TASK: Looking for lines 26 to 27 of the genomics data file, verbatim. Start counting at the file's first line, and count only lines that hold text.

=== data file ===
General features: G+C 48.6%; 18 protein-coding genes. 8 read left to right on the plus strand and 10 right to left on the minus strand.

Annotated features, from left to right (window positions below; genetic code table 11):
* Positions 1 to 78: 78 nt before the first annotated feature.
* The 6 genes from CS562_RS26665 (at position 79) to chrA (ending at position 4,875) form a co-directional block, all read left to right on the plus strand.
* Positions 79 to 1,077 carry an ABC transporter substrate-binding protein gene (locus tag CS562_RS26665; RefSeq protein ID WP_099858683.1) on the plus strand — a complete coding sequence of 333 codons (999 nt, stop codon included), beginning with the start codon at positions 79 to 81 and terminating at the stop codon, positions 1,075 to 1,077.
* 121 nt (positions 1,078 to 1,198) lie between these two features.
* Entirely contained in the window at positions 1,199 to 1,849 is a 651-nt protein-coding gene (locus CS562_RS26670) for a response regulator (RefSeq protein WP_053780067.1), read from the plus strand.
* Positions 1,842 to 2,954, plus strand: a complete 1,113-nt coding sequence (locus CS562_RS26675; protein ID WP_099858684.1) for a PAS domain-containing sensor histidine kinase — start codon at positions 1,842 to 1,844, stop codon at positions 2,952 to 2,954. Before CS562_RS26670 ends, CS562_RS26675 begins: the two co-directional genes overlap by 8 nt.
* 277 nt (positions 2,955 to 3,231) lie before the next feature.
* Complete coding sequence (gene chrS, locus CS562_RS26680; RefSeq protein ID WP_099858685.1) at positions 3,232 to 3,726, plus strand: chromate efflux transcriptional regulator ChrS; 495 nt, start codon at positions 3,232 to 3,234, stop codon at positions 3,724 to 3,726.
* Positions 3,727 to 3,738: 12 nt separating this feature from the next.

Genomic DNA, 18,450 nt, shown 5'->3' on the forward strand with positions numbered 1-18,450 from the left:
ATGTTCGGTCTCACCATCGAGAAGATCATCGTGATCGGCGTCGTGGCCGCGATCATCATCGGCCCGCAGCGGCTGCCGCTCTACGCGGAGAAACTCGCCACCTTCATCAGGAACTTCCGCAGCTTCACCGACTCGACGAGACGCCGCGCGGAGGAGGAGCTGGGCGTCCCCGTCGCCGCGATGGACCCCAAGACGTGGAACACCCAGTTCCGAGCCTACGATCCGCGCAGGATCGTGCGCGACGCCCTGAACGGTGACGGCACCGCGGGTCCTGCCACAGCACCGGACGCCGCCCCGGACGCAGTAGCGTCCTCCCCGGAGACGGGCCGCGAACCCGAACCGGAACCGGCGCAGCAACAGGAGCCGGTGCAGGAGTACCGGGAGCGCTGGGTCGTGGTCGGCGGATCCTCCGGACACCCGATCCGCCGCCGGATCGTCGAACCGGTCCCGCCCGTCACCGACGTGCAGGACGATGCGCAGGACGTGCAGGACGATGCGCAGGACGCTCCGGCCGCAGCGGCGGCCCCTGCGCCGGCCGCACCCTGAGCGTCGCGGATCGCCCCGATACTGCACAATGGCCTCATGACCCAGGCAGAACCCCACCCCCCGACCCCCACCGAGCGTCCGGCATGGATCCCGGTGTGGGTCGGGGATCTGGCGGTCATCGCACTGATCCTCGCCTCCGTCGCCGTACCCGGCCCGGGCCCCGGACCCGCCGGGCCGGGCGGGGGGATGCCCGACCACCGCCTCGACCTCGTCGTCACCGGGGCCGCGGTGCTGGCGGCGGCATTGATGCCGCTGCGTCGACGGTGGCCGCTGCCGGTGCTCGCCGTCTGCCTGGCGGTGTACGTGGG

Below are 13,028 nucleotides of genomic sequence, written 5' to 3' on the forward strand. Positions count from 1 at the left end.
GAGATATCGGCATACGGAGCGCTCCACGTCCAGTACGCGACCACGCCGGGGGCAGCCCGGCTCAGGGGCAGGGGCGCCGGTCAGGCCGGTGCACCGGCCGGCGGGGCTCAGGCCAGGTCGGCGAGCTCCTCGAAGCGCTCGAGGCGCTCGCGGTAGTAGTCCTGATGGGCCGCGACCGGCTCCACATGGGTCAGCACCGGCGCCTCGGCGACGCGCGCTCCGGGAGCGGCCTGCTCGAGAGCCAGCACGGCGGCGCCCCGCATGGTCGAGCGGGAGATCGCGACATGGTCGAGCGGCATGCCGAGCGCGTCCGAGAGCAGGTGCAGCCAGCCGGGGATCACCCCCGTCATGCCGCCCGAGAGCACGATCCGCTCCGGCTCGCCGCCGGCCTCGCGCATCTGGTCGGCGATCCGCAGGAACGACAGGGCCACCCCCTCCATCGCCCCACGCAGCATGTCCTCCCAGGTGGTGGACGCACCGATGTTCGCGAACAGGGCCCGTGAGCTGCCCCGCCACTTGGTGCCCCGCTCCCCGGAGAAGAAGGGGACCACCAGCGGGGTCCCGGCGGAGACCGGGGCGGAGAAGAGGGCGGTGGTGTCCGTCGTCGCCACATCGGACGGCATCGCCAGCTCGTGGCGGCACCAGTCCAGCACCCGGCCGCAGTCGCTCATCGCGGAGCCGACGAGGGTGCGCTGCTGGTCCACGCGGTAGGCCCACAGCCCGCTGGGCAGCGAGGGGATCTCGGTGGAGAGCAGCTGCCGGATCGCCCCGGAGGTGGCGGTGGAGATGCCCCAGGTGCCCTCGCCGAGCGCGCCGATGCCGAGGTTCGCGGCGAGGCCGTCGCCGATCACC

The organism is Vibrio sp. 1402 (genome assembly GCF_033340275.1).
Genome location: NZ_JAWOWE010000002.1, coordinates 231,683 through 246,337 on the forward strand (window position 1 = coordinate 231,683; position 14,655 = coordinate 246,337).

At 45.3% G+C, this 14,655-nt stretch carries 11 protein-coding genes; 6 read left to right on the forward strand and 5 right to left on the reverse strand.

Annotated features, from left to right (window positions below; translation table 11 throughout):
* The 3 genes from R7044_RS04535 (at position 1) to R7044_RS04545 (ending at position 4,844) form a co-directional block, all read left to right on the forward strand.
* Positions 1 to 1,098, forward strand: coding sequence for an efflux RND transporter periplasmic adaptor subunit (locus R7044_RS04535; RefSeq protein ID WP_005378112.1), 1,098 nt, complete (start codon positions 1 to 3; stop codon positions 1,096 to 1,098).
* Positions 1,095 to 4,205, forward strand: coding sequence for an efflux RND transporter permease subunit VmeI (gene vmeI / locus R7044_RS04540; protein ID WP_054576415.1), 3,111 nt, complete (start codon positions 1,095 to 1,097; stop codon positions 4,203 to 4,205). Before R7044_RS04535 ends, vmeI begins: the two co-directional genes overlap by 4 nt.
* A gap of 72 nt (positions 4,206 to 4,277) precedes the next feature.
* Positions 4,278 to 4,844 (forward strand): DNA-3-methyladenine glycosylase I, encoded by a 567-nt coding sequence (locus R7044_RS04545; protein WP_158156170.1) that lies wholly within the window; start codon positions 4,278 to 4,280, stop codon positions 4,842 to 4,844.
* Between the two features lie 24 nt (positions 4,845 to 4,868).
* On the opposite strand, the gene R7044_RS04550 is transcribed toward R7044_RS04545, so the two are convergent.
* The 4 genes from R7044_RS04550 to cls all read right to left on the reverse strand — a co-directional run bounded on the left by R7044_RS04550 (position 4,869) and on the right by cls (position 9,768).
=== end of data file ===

* On the opposite strand, the gene R7044_RS04550 is transcribed toward R7044_RS04545, so the two are convergent.
* The 4 genes from R7044_RS04550 to cls all read right to left on the reverse strand — a co-directional run bounded on the left by R7044_RS04550 (position 4,869) and on the right by cls (position 9,768).